Violent anti-police Facebook comments cost man €500

The man had been charged in court after posting comments on Facebook, beneath a news article on speeding camera fines, saying people were right to run over police officers

A man who admitted to making Facebook comments advocating violence against the police has been placed on probation.

Josef Vincenti was arraigned in court last September after posting a series of Facebook comments under a news article stating that police officers were dishing out 26 speeding tickets an hour using hand-held speed cameras.

Referring to the case of police officer Simon Schembri, who lost a limb after being run over and dragged several hundred metres by an underage driver, Vincenti had written that “people were right to run over police officers and drive off”.

Vincenti was subsequently arrested and charged with publicly inciting persons to commit a crime and to break the law, with having used a social network to threaten to commit a crime and with having used threatening words or behaviour with the intention of inciting violence against a group of people. Vincenti had pleaded guilty to the charges.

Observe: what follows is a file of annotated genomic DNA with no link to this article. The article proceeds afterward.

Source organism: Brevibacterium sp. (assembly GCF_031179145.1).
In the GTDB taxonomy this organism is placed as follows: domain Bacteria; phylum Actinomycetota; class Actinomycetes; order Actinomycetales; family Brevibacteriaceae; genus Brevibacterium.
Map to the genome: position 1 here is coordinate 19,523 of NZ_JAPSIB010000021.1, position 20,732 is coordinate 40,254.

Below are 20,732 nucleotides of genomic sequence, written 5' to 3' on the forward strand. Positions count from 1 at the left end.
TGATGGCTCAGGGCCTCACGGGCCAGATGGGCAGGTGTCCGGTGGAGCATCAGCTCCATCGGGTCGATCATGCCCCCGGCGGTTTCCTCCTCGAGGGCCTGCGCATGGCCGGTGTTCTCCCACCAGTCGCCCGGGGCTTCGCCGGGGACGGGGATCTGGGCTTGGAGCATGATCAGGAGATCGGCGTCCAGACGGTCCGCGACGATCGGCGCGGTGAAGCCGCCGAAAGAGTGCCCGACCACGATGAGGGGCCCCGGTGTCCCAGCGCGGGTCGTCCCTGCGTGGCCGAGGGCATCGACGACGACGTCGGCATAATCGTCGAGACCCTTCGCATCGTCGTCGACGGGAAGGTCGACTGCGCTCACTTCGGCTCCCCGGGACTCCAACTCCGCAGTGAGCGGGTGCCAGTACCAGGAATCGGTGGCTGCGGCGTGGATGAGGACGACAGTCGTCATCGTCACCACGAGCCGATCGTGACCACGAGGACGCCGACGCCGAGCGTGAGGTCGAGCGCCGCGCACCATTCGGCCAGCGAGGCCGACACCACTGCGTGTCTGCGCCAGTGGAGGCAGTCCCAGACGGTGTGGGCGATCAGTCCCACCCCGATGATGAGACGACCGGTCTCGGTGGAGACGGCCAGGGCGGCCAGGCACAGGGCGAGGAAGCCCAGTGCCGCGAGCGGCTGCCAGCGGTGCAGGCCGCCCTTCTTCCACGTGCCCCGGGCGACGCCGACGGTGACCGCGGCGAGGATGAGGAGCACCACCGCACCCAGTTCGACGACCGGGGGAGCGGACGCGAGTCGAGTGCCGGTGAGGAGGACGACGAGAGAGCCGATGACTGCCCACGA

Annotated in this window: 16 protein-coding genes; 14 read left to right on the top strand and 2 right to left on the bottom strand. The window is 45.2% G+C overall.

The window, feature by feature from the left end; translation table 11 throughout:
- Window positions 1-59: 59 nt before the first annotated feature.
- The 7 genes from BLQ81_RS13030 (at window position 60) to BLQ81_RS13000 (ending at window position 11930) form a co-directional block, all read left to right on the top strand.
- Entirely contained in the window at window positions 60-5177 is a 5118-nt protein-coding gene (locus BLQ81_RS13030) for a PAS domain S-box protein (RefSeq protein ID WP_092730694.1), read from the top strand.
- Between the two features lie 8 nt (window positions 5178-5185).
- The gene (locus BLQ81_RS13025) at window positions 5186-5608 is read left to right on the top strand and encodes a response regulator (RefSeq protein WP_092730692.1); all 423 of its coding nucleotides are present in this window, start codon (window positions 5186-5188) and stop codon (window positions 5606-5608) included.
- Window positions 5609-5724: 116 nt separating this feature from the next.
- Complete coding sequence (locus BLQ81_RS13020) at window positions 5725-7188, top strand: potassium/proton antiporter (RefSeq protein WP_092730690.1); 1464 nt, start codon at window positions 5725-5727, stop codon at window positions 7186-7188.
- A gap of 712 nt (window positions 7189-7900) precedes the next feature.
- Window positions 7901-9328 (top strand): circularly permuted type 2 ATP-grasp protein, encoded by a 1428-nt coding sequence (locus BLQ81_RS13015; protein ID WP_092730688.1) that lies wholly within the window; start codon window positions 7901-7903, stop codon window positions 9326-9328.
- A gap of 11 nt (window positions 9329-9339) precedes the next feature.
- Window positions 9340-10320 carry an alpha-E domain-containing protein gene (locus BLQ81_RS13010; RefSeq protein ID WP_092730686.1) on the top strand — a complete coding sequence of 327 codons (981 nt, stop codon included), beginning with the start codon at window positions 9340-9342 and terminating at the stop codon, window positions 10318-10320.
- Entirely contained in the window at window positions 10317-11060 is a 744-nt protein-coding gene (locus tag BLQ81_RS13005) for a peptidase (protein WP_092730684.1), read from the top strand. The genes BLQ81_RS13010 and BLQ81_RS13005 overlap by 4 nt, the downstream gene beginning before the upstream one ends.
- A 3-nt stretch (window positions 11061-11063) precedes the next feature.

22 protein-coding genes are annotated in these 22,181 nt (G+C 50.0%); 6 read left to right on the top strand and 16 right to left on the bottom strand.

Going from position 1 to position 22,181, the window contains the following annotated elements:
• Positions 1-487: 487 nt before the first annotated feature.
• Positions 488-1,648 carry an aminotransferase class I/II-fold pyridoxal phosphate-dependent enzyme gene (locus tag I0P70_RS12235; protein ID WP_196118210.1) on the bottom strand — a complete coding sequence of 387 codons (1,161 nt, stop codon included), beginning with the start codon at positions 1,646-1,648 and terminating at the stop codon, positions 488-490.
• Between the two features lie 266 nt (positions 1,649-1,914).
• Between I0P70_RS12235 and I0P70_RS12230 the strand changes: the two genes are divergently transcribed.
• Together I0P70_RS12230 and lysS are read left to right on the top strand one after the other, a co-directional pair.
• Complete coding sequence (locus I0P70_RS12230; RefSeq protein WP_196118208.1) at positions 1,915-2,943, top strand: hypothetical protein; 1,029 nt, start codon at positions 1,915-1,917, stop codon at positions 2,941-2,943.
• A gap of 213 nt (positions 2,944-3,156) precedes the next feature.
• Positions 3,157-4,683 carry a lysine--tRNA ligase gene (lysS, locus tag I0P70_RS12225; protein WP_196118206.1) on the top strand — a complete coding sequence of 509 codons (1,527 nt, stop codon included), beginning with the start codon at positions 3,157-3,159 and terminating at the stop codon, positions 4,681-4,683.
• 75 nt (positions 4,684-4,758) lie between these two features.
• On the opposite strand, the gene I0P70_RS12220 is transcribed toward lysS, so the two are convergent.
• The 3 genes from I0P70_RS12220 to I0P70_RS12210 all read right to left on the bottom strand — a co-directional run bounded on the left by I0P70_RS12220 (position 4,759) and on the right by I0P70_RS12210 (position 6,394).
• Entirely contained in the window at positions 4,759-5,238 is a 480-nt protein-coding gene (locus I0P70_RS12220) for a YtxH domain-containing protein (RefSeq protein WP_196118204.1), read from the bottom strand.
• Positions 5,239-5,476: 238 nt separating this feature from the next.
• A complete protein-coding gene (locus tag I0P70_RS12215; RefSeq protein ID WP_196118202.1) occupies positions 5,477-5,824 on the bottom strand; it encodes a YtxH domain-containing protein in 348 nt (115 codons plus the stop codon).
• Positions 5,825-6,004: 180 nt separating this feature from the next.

He was also charged with breaching previously-imposed bail conditions and with being a recidivist. The court had been asked to revoke the man’s bail and confiscate his bail money.

Magistrate Rachel Montebello, deciding the case, noted that the man had a drug and alcohol habit and had told his probation officer that he had used cocaine the day before the crimes were committed.

The court had heard how the man had been going through hard times, having lost his job due to an operation and having little contact with his six-year-old son. Another factor observed by the court was that Vincenti had difficulty controlling the expression of his thoughts and opinions.

He had recently started to make progress in fighting his addictions, the court was told.

The magistrate ruled that jailing the man would be counterproductive in view of this progress.

Noting that he had made an early admission and had cooperated fully with the police investigation, not to mention “his evident sorrow and great contrition” for the behaviour that landed him in court, the court placed the man under a three year probation order.

For his breach of bail, the court imposed a €200 fine and confiscated his €300 bail guarantee, saying that its primary aim was to reform the accused, which aim would not be achieved if he is incarcerated.

Lawyers Franco Debono and Amadeus Cachia were defence counsel.